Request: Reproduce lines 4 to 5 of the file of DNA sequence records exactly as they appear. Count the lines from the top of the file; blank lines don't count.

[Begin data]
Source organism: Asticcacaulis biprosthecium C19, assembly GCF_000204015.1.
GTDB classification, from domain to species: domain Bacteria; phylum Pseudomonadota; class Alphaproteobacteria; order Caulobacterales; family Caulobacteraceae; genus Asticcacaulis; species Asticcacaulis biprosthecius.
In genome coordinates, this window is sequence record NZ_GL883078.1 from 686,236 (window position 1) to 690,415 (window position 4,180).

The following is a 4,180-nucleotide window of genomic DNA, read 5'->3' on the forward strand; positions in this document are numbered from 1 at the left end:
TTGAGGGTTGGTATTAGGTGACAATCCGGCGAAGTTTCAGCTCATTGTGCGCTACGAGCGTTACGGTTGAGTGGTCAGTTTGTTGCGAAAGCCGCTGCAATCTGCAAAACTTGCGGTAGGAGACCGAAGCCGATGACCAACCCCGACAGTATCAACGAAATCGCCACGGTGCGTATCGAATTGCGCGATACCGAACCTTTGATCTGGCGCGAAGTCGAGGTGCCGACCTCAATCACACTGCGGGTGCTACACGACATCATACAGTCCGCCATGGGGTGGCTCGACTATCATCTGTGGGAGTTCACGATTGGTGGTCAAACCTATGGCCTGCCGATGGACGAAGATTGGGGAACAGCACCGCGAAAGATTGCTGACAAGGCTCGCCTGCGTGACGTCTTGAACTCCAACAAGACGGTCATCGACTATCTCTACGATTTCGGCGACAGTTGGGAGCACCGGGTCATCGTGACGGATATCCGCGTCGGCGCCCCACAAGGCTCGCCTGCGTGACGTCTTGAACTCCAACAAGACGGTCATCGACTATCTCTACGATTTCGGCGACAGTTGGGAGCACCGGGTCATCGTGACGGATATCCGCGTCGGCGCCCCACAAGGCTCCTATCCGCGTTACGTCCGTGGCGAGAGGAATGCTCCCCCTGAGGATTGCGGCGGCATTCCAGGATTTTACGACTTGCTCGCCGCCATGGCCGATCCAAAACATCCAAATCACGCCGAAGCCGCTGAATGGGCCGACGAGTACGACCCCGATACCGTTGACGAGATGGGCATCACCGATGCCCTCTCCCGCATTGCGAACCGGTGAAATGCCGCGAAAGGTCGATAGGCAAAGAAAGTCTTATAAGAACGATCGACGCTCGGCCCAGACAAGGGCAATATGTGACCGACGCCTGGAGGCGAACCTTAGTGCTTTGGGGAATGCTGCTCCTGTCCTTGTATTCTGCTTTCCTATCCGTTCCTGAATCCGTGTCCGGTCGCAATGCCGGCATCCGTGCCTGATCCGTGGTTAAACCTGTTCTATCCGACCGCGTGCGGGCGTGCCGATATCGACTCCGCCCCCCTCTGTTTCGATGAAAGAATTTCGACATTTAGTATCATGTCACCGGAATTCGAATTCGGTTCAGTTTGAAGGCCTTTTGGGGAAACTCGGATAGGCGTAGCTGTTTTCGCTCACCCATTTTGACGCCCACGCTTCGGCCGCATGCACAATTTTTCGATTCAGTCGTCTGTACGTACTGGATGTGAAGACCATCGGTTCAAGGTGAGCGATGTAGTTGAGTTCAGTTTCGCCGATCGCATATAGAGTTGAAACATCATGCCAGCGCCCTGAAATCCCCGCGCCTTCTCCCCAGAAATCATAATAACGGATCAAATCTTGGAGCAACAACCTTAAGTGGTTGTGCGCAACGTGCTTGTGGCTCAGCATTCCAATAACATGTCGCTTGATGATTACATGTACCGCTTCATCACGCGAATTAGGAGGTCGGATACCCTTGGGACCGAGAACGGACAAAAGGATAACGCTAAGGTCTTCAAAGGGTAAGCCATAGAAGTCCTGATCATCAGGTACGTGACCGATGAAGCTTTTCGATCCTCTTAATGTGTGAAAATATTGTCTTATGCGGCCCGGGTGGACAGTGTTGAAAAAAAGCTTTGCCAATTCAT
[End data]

The following is a 4,180-nucleotide window of genomic DNA, read 5'->3' on the forward strand; positions in this document are numbered from 1 at the left end:
TTGAGGGTTGGTATTAGGTGACAATCCGGCGAAGTTTCAGCTCATTGTGCGCTACGAGCGTTACGGTTGAGTGGTCAGTTTGTTGCGAAAGCCGCTGCAATCTGCAAAACTTGCGGTAGGAGACCGAAGCCGATGACCAACCCCGACAGTATCAACGAAATCGCCACGGTGCGTATCGAATTGCGCGATACCGAACCTTTGATCTGGCGCGAAGTCGAGGTGCCGACCTCAATCACACTGCGGGTGCTACACGACATCATACAGTCCGCCATGGGGTGGCTCGACTATCATCTGTGGGAGTTCACGATTGGTGGTCAAACCTATGGCCTGCCGATGGACGAAGATTGGGGAACAGCACCGCGAAAGATTGCTGACAAGGCTCGCCTGCGTGACGTCTTGAACTCCAACAAGACGGTCATCGACTATCTCTACGATTTCGGCGACAGTTGGGAGCACCGGGTCATCGTGACGGATATCCGCGTCGGCGCCCCACAAGGCTCGCCTGCGTGACGTCTTGAACTCCAACAAGACGGTCATCGACTATCTCTACGATTTCGGCGACAGTTGGGAGCACCGGGTCATCGTGACGGATATCCGCGTCGGCGCCCCACAAGGCTCCTATCCGCGTTACGTCCGTGGCGAGAGGAATGCTCCCCCTGAGGATTGCGGCGGCATTCCAGGATTTTACGACTTGCTCGCCGCCATGGCCGATCCAAAACATCCAAATCACGCCGAAGCCGCTGAATGGGCCGACGAGTACGACCCCGATACCGTTGACGAGATGGGCATCACCGATGCCCTCTCCCGCATTGCGAACCGGTGAAATGCCGCGAAAGGTCGATAGGCAAAGAAAGTCTTATAAGAACGATCGACGCTCGGCCCAGACAAGGGCAATATGTGACCGACGCCTGGAGGCGAACCTTAGTGCTTTGGGGAATGCTGCTCCTGTCCTTGTATTCTGCTTTCCTATCCGTTCCTGAATCCGTGTCCGGTCGCAATGCCGGCATCCGTGCCTGATCCGTGGTTAAACCTGTTCTATCCGACCGCGTGCGGGCGTGCCGATATCGACTCCGCCCCCCTCTGTTTCGATGAAAGAATTTCGACATTTAGTATCATGTCACCGGAATTCGAATTCGGTTCAGTTTGAAGGCCTTTTGGGGAAACTCGGATAGGCGTAGCTGTTTTCGCTCACCCATTTTGACGCCCACGCTTCGGCCGCATGCACAATTTTTCGATTCAGTCGTCTGTACGTACTGGATGTGAAGACCATCGGTTCAAGGTGAGCGATGTAGTTGAGTTCAGTTTCGCCGATCGCATATAGAGTTGAAACATCATGCCAGCGCCCTGAAATCCCCGCGCCTTCTCCCCAGAAATCATAATAACGGATCAAATCTTGGAGCAACAACCTTAAGTGGTTGTGCGCAACGTGCTTGTGGCTCAGCATTCCAATAACATGTCGCTTGATGATTACATGTACCGCTTCATCACGCGAATTAGGAGGTCGGATACCCTTGGGACCGAGAACGGACAAAAGGATAACGCTAAGGTCTTCAAAGGGTAAGCCATAGAAGTCCTGATCATCAGGTACGTGACCGATGAAGCTTTTCGATCCTCTTAATGTGTGAAAATATTGTCTTATGCGGCCCGGGTGGACAGTGTTGAAAAAAAGCTTTGCCAATTCAT